It has already been 12 days since Robin Williams died. Wow.
In those 12 days we’ve learned a lot. Not so much about Robin Williams (although there was much to learn) but more about how we react to a Robin Williams death. Especially one that was the result of suicide.
Although the overwhelming response has been sad, thoughtful and loving, some among us have taken this as the time to chime in with our own two cents. Two nasty cents.
Henry Rollins, who is apparently someone, asks about Robin Williams, “How in the hell could you possibly do that to your children?”
Gene Simmons, legendary member of the band KISS, decided to wag his tongue in an interview (which attracted the public’s eye following the Robin Williams suicide) and suggested that those who suffer from depression should kill themselves. This prompted the #BanGene hashtag to organically go viral and Simmons has since apologized and shut down his Twitter account.
Shepard Smith, an anchor on FOX News, publicly apologized after calling Robin William a “coward” on air.
Of course, this sort of over-sharing of noxious opinions is nothing new.
Bill Maher isn’t working this August but he did find time to appear on Comedy Central and ask a question I’ve also been pondering, “Do you think social media has made us bigger assholes, or we were bigger assholes and it just exposed us as being that?”
I can’t presume to know what is in the mind of Bill Maher but I think, perhaps, what he’s trying to espouse is a bit of homespun wisdom I learned from my momma a long, long time ago.
Now hold up there, pardner. This is America. We got our first amendment rights and such. You momma may be a fine woman but she ain’t gonna tell me what I can and can’t say.
You see, I got the right to my opinions. Not only that, I got the right to share my opinion, whether it has been requested or not. And now, thanks to Facebook, Twitter, Tumblr, Instagram and such, I can share my opinions to a larger audience than I could ever possibly reach before. Opinion sharing and thought-provoking content like “Hey look at me!” is basically why social media was invented. I’m a content producer.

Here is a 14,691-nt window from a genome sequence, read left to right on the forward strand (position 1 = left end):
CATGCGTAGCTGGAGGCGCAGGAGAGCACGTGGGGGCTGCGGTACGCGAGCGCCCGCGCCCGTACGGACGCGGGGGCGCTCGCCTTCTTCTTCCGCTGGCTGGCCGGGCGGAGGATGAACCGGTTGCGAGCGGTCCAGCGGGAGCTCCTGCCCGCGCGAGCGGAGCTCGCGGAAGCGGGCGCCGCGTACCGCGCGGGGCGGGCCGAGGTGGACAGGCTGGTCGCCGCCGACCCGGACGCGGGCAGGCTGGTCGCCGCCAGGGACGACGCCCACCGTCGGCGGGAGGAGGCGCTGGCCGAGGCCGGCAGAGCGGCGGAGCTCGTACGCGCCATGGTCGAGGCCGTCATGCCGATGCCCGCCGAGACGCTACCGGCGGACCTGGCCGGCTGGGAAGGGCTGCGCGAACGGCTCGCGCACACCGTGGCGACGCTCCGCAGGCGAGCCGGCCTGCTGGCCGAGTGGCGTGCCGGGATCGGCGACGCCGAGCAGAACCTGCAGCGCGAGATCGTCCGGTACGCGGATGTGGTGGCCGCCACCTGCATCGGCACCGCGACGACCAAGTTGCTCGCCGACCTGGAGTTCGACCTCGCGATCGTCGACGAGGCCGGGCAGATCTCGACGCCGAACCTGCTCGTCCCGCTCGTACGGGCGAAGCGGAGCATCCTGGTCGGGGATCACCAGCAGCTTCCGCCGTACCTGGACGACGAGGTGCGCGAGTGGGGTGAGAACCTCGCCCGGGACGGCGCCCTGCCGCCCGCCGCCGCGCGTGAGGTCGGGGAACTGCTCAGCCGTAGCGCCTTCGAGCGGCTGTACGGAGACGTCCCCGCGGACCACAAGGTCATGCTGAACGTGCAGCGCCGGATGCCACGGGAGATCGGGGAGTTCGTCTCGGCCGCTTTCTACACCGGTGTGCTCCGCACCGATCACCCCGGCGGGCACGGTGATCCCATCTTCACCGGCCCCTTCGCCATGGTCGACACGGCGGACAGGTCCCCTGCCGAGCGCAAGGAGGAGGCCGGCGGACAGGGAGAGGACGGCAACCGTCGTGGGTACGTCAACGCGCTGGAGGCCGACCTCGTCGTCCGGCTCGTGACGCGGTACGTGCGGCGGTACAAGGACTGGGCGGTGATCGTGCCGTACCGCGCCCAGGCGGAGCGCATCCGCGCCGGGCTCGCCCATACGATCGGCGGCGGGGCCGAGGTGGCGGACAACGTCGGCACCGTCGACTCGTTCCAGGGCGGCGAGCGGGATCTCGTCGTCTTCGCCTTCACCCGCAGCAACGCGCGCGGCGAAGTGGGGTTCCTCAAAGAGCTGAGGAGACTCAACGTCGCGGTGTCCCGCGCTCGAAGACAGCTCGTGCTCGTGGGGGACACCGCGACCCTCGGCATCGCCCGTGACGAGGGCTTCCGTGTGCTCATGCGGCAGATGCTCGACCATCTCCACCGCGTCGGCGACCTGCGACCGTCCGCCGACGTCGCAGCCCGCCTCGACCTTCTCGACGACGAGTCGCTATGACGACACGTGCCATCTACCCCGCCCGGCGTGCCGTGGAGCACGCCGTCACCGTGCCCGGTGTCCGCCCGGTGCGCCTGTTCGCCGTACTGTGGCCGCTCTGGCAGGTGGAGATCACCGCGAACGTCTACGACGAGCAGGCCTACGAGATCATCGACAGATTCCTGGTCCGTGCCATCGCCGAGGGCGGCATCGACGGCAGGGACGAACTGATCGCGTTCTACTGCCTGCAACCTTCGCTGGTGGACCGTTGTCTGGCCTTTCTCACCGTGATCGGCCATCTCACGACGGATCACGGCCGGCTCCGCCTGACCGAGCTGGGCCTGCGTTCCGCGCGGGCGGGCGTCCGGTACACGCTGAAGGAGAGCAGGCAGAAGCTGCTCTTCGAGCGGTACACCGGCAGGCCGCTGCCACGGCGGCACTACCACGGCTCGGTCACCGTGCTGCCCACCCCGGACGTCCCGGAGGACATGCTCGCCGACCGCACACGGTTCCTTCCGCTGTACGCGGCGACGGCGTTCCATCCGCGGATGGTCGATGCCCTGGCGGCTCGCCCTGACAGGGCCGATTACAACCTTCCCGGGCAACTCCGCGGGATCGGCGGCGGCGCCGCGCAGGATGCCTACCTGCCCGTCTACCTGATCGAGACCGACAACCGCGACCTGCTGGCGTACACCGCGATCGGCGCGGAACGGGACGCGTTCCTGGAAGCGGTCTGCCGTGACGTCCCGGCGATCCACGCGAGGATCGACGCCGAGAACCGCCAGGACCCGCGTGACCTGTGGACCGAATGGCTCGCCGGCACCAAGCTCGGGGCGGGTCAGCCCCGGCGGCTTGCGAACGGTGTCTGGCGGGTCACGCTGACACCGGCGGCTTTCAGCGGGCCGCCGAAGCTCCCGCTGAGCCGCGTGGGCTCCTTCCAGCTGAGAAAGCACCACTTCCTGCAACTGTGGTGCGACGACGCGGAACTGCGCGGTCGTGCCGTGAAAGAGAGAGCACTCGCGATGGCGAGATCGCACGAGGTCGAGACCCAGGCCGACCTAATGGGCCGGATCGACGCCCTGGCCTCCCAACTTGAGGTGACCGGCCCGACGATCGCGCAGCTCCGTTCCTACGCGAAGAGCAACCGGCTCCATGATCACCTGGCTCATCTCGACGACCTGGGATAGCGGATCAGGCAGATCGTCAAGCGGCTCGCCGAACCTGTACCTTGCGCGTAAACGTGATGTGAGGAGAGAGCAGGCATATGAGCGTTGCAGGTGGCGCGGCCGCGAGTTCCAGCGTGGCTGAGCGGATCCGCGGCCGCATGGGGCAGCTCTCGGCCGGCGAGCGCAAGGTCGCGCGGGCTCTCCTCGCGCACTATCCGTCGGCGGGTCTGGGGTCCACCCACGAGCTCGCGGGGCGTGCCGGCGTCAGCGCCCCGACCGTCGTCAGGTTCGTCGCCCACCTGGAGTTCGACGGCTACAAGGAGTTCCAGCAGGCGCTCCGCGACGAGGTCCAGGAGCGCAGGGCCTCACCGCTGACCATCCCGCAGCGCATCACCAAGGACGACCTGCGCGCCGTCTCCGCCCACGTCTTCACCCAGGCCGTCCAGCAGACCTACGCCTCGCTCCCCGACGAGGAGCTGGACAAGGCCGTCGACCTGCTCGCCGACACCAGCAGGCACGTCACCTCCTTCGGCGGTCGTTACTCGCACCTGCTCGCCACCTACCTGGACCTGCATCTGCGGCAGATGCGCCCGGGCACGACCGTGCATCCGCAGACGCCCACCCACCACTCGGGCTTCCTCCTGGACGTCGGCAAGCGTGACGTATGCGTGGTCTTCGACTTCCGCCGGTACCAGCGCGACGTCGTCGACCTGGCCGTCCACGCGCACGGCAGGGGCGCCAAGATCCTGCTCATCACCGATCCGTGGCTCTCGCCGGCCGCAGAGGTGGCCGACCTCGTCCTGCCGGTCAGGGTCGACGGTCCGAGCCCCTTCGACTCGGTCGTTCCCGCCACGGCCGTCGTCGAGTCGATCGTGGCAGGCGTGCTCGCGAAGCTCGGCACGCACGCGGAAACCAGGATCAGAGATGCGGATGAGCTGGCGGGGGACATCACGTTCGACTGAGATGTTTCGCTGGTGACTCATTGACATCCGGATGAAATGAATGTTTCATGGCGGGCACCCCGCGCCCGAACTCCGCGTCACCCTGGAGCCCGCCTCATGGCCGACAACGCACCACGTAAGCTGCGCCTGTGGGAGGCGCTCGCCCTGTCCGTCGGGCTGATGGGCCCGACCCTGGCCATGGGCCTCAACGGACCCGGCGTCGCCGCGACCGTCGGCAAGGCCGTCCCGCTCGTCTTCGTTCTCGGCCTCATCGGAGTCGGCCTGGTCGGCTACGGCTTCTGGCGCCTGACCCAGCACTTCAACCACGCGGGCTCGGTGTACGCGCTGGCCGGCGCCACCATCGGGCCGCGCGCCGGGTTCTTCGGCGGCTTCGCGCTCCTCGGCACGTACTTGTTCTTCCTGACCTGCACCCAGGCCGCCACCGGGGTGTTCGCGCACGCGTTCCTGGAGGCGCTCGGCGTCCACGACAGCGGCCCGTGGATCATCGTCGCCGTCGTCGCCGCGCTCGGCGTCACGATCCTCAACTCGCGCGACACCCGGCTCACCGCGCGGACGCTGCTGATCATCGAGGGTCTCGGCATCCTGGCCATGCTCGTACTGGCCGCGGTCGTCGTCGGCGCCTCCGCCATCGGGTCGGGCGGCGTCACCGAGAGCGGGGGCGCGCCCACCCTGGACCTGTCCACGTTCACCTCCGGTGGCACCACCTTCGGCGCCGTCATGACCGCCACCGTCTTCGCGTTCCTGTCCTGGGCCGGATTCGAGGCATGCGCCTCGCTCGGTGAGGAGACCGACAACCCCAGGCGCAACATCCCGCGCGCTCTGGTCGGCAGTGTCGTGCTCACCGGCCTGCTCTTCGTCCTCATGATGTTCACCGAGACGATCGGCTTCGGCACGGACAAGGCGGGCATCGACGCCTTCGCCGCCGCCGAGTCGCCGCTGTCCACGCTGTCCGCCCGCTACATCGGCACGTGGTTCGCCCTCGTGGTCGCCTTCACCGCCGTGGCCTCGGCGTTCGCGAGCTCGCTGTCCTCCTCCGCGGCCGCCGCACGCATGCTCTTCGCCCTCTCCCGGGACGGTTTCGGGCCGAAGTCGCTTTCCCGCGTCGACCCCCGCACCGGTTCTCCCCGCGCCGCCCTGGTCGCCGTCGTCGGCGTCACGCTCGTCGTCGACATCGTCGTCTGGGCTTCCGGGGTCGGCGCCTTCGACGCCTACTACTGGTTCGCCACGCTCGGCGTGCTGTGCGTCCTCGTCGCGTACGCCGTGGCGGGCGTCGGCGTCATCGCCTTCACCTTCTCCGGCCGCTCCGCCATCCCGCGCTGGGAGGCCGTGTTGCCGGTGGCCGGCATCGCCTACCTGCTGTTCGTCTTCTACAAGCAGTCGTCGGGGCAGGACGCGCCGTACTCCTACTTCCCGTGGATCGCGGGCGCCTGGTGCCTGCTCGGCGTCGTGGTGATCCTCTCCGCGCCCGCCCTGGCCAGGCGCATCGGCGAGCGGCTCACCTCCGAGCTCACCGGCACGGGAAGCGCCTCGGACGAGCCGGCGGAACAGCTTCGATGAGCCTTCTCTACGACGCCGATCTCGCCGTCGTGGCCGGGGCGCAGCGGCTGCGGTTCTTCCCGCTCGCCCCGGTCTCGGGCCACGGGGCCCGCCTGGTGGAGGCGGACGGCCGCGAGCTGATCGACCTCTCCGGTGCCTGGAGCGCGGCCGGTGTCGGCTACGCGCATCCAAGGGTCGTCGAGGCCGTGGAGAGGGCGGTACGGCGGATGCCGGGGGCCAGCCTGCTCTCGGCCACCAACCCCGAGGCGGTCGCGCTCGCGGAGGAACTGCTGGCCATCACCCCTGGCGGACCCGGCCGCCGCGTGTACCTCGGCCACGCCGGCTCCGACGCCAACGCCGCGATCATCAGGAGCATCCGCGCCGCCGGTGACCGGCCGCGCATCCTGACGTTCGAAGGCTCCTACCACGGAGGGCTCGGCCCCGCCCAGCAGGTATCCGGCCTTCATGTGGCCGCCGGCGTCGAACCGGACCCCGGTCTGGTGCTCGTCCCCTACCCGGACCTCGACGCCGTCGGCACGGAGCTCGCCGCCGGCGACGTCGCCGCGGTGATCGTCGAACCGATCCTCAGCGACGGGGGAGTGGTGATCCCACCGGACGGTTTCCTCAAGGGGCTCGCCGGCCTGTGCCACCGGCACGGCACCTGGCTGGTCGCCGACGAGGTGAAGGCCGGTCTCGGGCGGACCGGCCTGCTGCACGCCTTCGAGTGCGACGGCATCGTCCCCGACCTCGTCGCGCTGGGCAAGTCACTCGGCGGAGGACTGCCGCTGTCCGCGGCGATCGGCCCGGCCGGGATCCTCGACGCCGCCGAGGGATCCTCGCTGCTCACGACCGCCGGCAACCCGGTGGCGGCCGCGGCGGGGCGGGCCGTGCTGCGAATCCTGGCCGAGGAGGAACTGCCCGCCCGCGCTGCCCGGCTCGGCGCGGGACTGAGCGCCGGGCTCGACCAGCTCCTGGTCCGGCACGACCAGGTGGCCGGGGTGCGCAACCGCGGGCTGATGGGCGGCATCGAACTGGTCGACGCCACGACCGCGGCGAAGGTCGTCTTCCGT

This sort of thinking works even better when you fold in a healthy distaste for all things “politically correct.”
What is political correctness? It’s basically the belief that a person has the right to say whatever they want with no consideration to the feelings of other people. If your words hurt another person and cause injury or pain how the hell is that your problem? They should toughen up and not be so damn touchy feely, right?
the avoidance, often considered as taken to extremes, of forms of expression or action that are perceived to exclude, marginalize, or insult groups of people who are socially disadvantaged or discriminated against.
In other words, political correctness is simply the concept of following your momma’s advice. It’s making an effort not to set apart or cause pain to people who are different or disadvantaged compared to you. It’s being more evolved than the kindergarten playground. Hell, why even be alive if you can’t act like that, right?
The people who seem to spend a great deal of time railing against the perceived injustice and restriction of political correctness are simply doing us all an enormous favor and pointing themselves out as assholes. For this we should be thankful. Can you imagine if they were intelligent enough to remain more concealed?
So we all got opinions and, as we’ve clearly established, we have the right to share them no matter how hurtful and offensive they are. Let ’em fly! Show the world what a great person you are.
“You smell disgusting.”
“I hope you get cancer and die.”
“Your children are brats.”
City sidewalks could be so much more fun! Why limit this sort of thing to the internet or celebrity suicide? Feel free to say whatever thought passes through your brain to every stranger you meet. What could possibly go wrong?
Reasonable people can choose to disagree on controversial issues. Intelligence allows for more than one point of view. The only thing I don’t understand is the joy and self-righteousness that some seem to revel in when it comes to being a source of pain to other human beings. When did we become like that? Like Bill Maher wonders, is it something new or has it always been this way?
A person has died. What do our reactions say about ourselves?
In life Robin Williams made us laugh. With his passing he held up a mirror to our faces. Do we like what we see?